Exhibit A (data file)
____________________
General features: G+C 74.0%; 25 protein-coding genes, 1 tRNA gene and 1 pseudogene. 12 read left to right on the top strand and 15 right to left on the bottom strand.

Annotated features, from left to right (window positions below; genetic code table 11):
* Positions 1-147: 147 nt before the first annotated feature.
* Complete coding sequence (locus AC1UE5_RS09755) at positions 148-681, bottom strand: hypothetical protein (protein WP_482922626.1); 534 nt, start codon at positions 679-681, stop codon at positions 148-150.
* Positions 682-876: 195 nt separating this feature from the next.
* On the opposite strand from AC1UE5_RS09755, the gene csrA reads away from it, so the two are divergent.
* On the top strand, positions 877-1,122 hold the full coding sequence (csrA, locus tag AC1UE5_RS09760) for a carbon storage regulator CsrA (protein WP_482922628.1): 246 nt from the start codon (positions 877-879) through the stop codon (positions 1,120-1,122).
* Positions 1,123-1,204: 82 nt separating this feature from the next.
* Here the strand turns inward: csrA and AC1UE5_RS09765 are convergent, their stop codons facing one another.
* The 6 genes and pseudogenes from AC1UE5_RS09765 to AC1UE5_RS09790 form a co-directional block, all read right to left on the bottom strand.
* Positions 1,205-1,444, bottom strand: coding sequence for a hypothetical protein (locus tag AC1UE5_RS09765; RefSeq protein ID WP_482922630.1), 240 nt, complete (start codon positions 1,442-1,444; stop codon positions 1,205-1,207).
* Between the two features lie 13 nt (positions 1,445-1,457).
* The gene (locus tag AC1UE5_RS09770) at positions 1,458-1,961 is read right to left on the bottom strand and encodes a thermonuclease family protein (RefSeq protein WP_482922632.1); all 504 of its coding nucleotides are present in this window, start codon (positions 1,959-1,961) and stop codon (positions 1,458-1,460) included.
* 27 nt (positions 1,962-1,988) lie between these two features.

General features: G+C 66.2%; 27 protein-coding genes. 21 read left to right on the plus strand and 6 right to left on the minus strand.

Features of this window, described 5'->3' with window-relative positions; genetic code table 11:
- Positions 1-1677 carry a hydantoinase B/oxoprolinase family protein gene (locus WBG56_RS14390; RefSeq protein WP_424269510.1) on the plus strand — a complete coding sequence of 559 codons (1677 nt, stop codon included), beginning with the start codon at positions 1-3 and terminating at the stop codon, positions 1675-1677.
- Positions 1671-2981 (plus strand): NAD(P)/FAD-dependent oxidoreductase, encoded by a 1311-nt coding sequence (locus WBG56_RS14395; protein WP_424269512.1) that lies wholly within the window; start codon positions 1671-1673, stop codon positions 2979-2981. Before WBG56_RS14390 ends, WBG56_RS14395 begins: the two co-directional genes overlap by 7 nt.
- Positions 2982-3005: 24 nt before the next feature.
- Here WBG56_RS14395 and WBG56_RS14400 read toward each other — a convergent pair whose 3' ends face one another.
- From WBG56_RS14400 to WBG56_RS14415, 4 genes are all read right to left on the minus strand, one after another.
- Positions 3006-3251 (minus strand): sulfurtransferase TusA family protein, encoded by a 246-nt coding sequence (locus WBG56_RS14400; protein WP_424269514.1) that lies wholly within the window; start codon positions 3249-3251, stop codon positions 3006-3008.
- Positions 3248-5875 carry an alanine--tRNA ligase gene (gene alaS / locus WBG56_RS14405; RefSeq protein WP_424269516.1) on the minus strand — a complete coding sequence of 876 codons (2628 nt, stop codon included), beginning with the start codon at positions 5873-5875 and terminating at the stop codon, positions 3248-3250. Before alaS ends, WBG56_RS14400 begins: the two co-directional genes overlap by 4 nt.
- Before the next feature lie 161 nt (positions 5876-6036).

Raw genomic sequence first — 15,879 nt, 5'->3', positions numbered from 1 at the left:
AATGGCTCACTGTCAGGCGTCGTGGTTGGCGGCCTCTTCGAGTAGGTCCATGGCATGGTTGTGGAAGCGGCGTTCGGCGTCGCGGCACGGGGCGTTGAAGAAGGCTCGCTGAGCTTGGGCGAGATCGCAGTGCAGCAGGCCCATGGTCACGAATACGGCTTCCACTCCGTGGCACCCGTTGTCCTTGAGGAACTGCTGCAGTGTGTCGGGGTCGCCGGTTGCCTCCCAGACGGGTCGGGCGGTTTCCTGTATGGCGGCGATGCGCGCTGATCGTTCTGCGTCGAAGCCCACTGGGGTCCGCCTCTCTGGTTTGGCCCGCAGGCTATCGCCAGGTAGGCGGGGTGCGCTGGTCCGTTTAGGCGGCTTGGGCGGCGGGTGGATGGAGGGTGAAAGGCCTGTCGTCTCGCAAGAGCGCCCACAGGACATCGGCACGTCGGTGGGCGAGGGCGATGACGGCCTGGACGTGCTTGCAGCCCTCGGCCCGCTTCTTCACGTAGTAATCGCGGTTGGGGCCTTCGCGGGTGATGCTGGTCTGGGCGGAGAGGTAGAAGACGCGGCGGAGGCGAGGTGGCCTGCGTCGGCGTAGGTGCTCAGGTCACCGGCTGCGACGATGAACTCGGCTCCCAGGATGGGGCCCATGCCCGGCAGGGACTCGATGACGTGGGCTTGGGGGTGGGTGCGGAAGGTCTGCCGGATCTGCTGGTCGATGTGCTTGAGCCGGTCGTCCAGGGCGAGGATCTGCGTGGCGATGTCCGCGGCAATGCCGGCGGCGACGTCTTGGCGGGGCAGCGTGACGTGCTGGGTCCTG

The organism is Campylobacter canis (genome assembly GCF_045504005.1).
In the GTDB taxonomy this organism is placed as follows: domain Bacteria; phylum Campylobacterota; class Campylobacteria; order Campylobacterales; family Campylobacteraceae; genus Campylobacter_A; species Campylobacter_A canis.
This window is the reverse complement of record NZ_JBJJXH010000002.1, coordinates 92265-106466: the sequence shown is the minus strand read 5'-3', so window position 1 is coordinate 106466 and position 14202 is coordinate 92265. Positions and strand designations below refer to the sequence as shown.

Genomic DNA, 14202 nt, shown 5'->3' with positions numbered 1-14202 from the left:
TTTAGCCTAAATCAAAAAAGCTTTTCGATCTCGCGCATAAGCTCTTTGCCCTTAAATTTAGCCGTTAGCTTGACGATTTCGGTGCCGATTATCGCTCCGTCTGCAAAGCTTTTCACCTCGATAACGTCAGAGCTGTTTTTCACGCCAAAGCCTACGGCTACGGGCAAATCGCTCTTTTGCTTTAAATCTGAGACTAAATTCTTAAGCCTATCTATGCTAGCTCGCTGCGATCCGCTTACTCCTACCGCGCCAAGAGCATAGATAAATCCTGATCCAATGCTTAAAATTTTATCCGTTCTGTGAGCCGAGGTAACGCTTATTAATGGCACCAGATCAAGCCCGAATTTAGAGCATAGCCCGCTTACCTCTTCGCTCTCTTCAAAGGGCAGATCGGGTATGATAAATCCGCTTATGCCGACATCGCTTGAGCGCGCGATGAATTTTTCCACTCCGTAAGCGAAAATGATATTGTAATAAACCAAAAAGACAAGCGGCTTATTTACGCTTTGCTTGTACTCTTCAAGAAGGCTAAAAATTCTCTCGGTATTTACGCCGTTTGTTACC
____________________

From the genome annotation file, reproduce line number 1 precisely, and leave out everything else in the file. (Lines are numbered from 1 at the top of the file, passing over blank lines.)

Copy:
General features: G+C 74.0%; 25 protein-coding genes, 1 tRNA gene and 1 pseudogene. 12 read left to right on the top strand and 15 right to left on the bottom strand.